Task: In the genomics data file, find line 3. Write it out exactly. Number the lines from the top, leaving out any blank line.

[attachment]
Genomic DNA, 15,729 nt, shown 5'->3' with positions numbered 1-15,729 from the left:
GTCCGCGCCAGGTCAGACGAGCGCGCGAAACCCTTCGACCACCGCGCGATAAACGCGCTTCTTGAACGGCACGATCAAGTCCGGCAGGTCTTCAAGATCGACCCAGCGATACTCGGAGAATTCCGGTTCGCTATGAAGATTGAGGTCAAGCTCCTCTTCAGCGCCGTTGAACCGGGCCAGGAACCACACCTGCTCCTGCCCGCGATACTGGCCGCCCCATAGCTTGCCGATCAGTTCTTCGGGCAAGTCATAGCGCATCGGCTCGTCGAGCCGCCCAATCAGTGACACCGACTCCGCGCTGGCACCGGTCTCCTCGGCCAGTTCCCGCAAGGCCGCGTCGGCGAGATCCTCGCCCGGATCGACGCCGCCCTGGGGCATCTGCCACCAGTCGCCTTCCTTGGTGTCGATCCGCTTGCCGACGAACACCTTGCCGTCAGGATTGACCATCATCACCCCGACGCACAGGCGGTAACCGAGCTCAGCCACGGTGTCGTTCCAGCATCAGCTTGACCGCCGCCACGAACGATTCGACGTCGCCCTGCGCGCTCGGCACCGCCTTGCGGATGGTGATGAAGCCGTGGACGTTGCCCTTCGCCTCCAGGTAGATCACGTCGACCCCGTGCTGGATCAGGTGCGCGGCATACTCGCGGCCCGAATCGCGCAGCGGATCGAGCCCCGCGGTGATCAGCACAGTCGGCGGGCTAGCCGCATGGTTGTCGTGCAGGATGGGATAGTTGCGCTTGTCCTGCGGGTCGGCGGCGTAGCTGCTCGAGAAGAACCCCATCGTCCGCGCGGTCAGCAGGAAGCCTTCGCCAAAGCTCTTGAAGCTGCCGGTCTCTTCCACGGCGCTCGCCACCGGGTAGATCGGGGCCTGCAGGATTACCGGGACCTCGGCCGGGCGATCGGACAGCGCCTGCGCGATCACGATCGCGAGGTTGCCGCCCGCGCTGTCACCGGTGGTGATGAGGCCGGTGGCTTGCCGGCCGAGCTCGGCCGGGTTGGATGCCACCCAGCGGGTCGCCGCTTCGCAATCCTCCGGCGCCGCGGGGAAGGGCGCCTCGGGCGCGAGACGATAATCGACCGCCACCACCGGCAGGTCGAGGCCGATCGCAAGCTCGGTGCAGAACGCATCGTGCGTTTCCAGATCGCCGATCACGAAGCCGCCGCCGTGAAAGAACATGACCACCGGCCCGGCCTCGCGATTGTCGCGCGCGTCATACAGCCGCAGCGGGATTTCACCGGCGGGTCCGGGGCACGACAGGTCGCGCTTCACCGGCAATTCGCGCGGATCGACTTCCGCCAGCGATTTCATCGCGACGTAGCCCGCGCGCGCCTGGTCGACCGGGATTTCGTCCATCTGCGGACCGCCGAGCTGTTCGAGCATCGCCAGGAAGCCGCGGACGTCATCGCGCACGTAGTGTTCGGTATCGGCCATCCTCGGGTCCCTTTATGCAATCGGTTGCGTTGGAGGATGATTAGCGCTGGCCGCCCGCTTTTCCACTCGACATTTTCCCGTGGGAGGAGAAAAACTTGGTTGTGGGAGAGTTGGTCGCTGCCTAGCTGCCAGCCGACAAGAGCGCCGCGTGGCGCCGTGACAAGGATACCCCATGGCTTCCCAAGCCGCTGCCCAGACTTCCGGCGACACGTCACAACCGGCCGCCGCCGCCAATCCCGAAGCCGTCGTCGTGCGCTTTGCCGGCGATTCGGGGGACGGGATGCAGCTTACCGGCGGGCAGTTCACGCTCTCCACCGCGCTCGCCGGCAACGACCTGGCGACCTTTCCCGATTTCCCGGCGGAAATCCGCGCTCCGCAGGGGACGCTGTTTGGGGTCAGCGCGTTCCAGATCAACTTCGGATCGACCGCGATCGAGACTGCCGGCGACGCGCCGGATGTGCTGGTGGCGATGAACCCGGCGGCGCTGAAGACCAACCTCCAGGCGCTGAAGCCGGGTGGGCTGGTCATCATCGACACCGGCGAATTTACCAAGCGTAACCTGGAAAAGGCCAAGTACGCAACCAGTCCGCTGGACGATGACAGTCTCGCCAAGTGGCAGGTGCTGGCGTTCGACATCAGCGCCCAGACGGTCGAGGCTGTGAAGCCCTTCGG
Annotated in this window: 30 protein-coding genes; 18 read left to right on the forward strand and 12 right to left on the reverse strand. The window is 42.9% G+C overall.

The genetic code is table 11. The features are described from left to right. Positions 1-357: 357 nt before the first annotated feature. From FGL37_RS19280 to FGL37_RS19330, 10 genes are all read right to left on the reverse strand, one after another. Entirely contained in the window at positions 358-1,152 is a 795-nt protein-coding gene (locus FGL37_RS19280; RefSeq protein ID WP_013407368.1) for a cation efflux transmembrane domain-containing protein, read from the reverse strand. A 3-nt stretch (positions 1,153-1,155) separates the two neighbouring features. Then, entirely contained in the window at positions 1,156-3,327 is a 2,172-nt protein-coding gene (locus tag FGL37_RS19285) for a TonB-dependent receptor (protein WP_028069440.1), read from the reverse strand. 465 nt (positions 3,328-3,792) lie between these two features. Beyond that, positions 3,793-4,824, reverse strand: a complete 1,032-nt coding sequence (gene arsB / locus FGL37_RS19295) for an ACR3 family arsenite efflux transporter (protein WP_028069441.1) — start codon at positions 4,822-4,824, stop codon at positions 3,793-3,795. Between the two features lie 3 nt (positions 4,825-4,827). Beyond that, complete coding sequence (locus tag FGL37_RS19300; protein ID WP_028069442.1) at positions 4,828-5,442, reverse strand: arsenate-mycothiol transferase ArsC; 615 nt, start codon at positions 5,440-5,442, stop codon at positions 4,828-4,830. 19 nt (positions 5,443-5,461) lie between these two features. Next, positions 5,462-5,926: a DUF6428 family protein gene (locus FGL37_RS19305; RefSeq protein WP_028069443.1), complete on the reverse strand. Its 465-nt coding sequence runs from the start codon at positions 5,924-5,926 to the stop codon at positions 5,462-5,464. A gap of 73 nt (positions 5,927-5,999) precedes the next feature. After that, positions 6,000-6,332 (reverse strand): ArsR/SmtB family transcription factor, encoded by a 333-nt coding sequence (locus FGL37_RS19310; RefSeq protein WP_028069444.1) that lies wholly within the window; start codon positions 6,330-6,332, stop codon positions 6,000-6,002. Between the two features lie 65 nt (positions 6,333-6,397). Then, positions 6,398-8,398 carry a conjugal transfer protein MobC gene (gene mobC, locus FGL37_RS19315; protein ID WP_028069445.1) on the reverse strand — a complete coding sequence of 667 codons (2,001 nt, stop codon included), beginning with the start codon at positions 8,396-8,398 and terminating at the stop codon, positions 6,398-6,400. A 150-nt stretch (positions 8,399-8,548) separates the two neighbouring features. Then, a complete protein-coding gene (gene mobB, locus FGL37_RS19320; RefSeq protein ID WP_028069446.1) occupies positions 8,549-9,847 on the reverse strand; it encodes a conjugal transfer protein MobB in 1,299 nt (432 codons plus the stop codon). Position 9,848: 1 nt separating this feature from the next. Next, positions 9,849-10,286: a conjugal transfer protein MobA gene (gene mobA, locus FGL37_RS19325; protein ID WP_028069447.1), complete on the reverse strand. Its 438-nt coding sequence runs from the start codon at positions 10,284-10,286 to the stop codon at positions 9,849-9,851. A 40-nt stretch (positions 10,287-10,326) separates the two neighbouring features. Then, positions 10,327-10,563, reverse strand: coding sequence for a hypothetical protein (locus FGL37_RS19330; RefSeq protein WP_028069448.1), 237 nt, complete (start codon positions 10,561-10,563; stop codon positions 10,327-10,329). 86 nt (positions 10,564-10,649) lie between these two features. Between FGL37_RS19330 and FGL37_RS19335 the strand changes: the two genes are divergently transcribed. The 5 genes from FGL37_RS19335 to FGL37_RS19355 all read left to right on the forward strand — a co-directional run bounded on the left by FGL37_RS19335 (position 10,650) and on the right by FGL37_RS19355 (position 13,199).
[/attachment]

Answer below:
Annotated in this window: 30 protein-coding genes; 18 read left to right on the forward strand and 12 right to left on the reverse strand. The window is 42.9% G+C overall.